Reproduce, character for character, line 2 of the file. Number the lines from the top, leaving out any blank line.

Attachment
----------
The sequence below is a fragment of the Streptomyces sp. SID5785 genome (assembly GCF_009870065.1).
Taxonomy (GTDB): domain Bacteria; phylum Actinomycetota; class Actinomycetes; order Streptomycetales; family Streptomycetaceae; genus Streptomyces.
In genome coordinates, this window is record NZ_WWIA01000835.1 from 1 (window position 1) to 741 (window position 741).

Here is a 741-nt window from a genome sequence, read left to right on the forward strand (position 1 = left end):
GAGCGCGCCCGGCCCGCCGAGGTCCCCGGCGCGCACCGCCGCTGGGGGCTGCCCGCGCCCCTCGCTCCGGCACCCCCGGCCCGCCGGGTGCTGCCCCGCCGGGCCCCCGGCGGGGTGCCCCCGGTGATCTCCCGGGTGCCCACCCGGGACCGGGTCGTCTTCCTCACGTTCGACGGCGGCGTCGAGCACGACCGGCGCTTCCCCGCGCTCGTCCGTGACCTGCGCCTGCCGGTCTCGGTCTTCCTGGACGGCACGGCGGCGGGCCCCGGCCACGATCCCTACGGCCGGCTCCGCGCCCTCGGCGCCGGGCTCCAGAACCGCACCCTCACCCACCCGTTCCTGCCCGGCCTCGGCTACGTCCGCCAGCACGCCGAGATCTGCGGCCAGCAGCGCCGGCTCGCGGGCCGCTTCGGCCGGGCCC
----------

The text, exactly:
Taxonomy (GTDB): domain Bacteria; phylum Actinomycetota; class Actinomycetes; order Streptomycetales; family Streptomycetaceae; genus Streptomyces.